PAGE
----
Fortnite PC Battle Royale performance and settings guide

Fortnite has become a global phenomenon, and with Season 7 just kicking off there's no end in sight to the updates and tweaks. Fortnite takes a decidedly sillier approach to the battle royale genre, with a willingness to experiment, limited time game modes, holiday events, and more—not to mention plenty of aesthetic customizations that can be earned/purchased.

At this point, I'm not even sure why the Battle Royale mode is still labeled as Early Access—probably to stem complaints about bugs or something. Anyway, millions of people have played Fortnite BR and continue to do so, but while the somewhat cartoony graphics might lead you to think the game can run on potato hardware, that's not entirely true.

At the lowest settings, Fortnite can run on just about any PC built in the past five years. It's also available on mobile devices, which are generally far slower than even aging PCs. Officially, the minimum requirements for Fortnite are an Intel HD 4000 or better GPU and a 2.4GHz Core i3. The recommended hardware is quite a bit higher: GTX 660 or HD 7870, with a 2.8GHz or better Core i5. But what does that mean?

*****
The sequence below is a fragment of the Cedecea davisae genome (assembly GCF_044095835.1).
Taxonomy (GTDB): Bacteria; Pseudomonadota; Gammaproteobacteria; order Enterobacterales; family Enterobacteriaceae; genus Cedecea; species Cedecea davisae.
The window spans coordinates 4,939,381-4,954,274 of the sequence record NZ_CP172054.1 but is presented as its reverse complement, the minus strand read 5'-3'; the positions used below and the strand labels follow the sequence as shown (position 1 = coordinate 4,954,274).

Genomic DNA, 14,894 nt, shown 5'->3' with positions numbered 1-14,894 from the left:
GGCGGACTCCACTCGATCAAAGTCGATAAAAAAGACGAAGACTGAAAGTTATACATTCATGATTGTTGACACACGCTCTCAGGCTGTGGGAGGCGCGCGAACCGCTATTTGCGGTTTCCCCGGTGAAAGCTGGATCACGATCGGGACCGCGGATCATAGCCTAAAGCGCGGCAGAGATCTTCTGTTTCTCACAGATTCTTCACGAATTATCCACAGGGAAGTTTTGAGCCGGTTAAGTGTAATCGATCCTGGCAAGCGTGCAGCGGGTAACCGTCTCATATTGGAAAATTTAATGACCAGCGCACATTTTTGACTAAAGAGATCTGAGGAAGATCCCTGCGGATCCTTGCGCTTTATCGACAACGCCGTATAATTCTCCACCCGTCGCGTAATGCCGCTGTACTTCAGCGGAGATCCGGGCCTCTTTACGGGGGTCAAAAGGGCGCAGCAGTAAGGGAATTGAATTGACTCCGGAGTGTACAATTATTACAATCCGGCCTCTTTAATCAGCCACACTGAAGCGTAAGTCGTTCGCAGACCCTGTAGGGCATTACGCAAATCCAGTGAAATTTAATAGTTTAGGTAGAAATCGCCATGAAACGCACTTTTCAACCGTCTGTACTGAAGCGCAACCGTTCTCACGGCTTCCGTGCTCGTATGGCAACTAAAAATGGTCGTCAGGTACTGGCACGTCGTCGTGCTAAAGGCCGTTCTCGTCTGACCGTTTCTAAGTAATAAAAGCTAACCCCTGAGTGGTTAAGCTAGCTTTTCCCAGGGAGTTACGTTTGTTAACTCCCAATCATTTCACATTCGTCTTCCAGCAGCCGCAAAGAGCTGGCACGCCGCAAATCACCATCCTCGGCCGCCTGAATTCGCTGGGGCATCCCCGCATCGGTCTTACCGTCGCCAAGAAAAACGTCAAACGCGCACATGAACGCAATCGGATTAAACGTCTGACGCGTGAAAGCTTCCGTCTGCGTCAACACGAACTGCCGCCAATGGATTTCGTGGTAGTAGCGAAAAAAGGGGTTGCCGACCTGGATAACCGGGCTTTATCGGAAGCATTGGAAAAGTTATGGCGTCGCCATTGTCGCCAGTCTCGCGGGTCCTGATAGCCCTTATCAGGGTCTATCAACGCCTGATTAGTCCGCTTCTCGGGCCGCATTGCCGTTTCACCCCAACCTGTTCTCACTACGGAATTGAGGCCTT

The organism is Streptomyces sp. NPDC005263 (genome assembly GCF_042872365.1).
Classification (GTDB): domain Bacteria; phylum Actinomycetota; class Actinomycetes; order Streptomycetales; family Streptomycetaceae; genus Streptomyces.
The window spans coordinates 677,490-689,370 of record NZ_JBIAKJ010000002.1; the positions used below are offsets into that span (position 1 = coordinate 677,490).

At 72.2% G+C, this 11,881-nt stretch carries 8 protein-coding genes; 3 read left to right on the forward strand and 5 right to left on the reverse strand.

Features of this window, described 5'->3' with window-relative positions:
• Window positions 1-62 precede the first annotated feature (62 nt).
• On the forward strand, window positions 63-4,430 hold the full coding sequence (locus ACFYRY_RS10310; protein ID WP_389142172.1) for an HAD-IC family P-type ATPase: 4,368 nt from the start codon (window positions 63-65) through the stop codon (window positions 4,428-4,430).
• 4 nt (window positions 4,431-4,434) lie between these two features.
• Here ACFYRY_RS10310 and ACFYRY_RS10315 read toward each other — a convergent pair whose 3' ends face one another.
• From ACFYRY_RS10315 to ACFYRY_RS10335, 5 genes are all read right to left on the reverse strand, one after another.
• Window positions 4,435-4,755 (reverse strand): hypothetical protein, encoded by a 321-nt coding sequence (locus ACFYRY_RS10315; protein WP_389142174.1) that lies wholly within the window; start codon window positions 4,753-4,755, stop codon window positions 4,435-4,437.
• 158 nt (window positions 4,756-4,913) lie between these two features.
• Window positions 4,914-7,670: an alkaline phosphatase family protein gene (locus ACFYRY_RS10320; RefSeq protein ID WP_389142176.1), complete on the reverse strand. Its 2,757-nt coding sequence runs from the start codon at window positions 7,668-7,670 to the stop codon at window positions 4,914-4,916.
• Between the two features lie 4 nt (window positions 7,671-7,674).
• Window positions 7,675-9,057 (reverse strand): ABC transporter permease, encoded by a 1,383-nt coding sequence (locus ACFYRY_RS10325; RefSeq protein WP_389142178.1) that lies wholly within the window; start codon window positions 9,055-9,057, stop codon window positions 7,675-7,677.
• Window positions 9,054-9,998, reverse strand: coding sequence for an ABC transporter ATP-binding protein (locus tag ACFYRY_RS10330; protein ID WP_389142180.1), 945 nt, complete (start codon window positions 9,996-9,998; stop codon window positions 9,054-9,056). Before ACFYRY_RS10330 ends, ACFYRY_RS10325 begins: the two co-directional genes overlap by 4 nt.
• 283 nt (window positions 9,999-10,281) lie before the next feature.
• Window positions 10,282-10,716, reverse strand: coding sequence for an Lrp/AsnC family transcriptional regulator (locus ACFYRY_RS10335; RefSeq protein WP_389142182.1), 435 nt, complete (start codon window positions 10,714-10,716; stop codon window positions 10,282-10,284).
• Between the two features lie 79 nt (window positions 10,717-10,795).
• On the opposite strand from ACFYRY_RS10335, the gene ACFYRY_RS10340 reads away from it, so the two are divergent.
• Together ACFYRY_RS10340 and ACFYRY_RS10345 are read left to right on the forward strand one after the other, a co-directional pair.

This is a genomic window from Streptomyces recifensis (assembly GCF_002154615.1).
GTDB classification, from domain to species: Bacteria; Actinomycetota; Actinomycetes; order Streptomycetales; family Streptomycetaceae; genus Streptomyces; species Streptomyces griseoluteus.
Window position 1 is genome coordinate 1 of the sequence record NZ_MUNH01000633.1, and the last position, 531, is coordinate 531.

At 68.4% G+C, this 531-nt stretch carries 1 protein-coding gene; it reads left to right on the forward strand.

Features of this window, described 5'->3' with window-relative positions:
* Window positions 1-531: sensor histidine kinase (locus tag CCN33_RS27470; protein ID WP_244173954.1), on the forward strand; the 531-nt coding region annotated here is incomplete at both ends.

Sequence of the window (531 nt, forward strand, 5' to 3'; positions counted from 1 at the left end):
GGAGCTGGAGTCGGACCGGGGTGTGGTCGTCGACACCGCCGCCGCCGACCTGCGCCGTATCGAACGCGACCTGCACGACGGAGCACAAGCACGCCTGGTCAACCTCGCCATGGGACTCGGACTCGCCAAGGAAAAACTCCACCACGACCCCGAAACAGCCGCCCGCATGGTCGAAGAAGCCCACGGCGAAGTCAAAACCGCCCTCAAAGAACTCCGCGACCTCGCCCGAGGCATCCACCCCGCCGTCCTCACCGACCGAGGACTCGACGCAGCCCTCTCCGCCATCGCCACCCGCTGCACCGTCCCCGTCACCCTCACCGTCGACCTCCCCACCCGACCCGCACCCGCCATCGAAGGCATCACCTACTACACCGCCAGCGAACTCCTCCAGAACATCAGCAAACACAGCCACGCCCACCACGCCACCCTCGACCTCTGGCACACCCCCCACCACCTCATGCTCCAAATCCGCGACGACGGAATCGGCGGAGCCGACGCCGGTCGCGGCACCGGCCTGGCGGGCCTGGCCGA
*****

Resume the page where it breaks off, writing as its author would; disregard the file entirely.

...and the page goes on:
We've benchmarked the latest version, using the replay feature so that we can test the exact same sequence on each configuration. Full details of the settings and how much they affect (or don't affect) performance are below, but let's start with the features overview.

Starting with our features checklist, Fortnite had a bit of a rough start, but things have improved since launch. Previously, everyone was locked into the same FOV, with vertical cropping for widescreen and ultrawide resolutions. There's still a bit of odd behavior in that Fortnite only lists resolutions for your display's native aspect ratio if you're in fullscreen mode (meaning, on a standard 4K display you'll only see 16:9 resolutions), though you can get around this using Windowed Fullscreen mode in a pinch. FOV will adjust based on your resolution, but you're stuck with whatever FOV Epic has determined to be 'correct'—there's no FOV slider. That's better than when FOV was completely locked, though.

A word on our sponsor

As our partner for these detailed performance analyses, MSI provided the hardware we needed to test Fortnite on a bunch of different AMD and Nvidia GPUs and laptops—see below for the full details, along with our Performance Analysis 101 article. Thanks, MSI!

The number of settings to tweak is a bit limited, with only six primary settings plus motion blur, 3D resolution (scaling), and a framerate limit. Only three of these have more than a small impact, however. There's also no toggle HUD option for taking nice screenshots—you can turn off some of the HUD elements, but the compass, user name, and timer/players/kills counter always remain visible (at least as far as I could tell).